Monday, June 13, 2011

The Feedback Board: Reader Turbans!

I've been wanting to do one of these posts for some time showing off some of your results from using the tutorials that I post and the interesting spins you take. More than anything else, I've seen some pretty fancy turbans out there from some of you travelers! Some of this could do with the simplicity and versatility of the project, but it could also correlate with the hot summer weather that's rolling in a lot of our reader areas (handy tip, you can wrap cold packs and bags of ice into the turban itself). Why don't we look at a couple of fashionable examples?

First up we have Gretchen Jacobsen, a very talented costumer from Atlanta, Georgia. Gretchen sent in a couple of photos of her steampunk costume that was inspired by the Orientalist craze of the late 19th century, including a very colorful turban made using the tutorial:

As you can see, Gretchen was smart and used a soft-folding natural fiber.

Another intrepid turban-maker is Tabitha Kelley, who made this one for her little 16-month old daughter. The results are simple, but adorable:

I just broke my d'aww bone
I'm glad you ladies are enjoying your turbans. If you've done a project based off of one of the tutorials posted on the Steamer's Trunk, please send in your pictures and show them off! Creativity is the gift that keeps on giving and indeed, is what gives steampunk its steam- so keep experimenting!

Tuesday, June 7, 2011

FF: I Do (Love This Dress)

A pleasantly purple wedding kaftan that would have been worn by a Jewish-Turkish bride (Magnes Collection)
Until recent years (when September and October have eclipsed it, according to a poll of wedding planners) June was considered the month in which to hold a wedding in several Western countries. Many cite the mild weather and preponderance of flora, while others point their fingers at pre-Christian traditions centered around the Summer Solstice- a time of great fertility and prosperity. Personally, this blogger blames the Victorians; who seemed to imprint as many modern traditions with weddings as they did funerals (and that, my friends, is a lot). In addition to its ancient ties and clement weather, June also would have offered great conditions to embark upon a honeymoon- the modern idea of which is an invention of the (early) 19th century.

It should be noted that Miss Kagashi hates weddings- or at least mainstream American ones. The blogger will spare you all her acid concerning these travesties of consumerism unless asked, however. So why focus an entire article on weddings and dresses worn by brides around the world if I detest them so? Much like headgear and etiquette, things were just so much more nifty back then and elsewhere. If these gorgeous pieces of art can make a believer out of me- who knows, I might get some drooling out of you.

Friday, June 3, 2011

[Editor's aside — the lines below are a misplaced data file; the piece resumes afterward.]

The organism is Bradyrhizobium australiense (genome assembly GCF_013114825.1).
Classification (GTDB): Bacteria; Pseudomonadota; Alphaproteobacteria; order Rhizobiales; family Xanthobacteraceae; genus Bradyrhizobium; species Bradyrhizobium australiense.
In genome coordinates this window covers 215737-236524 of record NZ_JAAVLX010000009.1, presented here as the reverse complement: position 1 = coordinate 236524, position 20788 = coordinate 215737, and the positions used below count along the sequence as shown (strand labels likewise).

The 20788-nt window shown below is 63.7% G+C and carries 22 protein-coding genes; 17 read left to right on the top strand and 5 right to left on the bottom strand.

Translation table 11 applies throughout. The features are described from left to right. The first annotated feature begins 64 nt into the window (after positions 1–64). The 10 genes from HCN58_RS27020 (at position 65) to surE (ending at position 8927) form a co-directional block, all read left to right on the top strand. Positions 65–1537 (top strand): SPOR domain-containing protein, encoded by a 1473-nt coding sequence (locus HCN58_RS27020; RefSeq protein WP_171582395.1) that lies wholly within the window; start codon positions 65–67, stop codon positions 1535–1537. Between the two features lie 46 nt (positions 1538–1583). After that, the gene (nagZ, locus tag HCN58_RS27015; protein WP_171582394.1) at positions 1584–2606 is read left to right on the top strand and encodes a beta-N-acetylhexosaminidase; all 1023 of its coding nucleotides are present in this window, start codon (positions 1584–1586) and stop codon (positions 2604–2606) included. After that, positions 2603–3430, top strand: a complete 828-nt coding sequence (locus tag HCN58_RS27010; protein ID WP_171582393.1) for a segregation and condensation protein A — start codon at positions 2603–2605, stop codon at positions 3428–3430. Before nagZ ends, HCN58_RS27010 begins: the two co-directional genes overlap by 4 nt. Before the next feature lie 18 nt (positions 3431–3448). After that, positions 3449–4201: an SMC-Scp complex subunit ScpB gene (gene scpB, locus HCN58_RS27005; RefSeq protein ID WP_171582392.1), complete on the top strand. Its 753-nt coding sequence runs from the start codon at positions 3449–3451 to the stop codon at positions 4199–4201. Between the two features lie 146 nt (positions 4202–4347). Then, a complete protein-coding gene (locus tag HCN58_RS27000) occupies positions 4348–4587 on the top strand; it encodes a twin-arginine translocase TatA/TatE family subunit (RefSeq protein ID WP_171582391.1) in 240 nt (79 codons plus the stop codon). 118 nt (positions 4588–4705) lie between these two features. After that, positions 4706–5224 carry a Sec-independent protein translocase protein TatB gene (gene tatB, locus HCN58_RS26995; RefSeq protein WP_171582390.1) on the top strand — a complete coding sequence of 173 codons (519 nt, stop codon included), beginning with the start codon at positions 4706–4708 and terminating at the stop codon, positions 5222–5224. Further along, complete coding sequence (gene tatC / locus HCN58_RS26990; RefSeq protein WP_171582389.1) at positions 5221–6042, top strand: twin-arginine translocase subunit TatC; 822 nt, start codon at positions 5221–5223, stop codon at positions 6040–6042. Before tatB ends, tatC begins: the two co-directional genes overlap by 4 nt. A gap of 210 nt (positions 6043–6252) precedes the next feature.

Mix it Up!: Real Airship Pirates- Pirates of the 19th Century

Shown: Scarier and more badass. (Also this print was done in 1909, historyaficianado's flickr)

Airship pirates. You can't go to an event or a convention and swing a cat around by its tail without hitting one. I'm not going to lie everyone, pirates are getting awfully old- particularly with Jerry Bruckheimer's quest for more money. But a lot of the Sky Pirate Popularity (and therefore staleness because nobody does anything else with it) I blame on the band Abney Park and the carefree antics of their crew on the Ophelia and their songs of adventure (that and the cartoon Talespin- Don Karnage rocks!). Now, before I engage the rant drive, I request that you consider that I do in fact listen to Abney Park. I own three of their albums and a respectable chunk of my itunes is dedicated to their music. I know full well that this won't dissuade several Abney Park fans from posting things like "NO, ur wrong! Robert is hott!" or "This is just for fun, man, stop being such an elitist!"

I know that pirates will exist; it's a natural, healthy part of any history-oriented subculture. In fact, I encourage the growth of the steampunk underworld- body smugglers, prostitutes, opium peddlers, and con artists. All I ask is what I normally desire with this blog: do it right. How do you do piracy right? Well why don't we look at some of the fine examples of rotten behavior left to us by history!

Wednesday, June 1, 2011

BB: Multicultural Celebrations by Norine Dresser

You can find it used very inexpensively!
So yeah... the real reason for my recent absence from posting has been a severe inundation of real life- which as many of you know, is an unavoidable threat to every blogger or webcomic author, particularly if real life is offering you money. I assure you, it's worth it: because in two month's I will have helped birth a bouncing baby novel ("Blood in the Skies", which has been written by my friend and sometimes contributor G.D. Falksen and published by Wildside Press).

I'm kidding, the real reason why I haven't written up a post in a long time is because I was captured by a secret organization called the Build-a-Bear Group, who were after my scone recipe to use in their diabolical scheme to take over the world with a massive Teddy Bear Tea. After giving them a dummy recipe (for crumpets), I escaped: wreaking much havoc, breaking windows, and putting bananas up tailpipes of cars. After a nice, long shower I'm happy to be back to discussing multicultural steampunk and its many applications.

Today on Babbling Books I'd like to show you a wonderful book I picked up a couple of days ago that's so engaging that I haven't been able to put it down! I was hunting for more information for my Victorian etiquette panel when I found Multicultural Celebrations by Norine Dresser tucked in the 'manners' section of John K. King Books in Detroit. The book proclaims that it's a guide to "today's rules of etiquette for life's special occasions" but it's truly more than that...